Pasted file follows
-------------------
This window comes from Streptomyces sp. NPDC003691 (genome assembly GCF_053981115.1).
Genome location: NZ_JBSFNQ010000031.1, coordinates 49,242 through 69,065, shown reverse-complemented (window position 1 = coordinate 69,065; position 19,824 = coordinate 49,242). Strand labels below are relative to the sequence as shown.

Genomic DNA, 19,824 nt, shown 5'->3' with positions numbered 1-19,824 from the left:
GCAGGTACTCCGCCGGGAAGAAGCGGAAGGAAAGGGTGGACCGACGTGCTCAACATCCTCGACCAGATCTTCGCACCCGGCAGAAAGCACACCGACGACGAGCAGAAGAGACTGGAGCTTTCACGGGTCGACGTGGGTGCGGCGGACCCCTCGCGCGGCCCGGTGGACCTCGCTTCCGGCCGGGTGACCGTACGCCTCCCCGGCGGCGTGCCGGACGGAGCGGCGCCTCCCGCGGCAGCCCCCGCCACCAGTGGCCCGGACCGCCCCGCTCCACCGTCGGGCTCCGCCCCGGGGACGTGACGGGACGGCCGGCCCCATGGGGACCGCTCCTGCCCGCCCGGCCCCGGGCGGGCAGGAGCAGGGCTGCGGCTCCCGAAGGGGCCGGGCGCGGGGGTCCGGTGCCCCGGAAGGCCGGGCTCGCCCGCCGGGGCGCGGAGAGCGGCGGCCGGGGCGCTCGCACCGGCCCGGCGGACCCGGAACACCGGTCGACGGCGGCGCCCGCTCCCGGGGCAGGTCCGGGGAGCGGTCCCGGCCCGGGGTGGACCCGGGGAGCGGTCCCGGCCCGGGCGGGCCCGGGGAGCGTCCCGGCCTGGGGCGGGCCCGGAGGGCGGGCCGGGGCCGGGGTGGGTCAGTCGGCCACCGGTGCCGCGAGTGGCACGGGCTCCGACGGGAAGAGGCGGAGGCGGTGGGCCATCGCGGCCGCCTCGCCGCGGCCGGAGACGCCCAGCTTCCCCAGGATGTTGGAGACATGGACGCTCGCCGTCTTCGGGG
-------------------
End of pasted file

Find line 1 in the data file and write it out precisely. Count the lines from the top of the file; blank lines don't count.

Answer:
This window comes from Streptomyces sp. NPDC003691 (genome assembly GCF_053981115.1).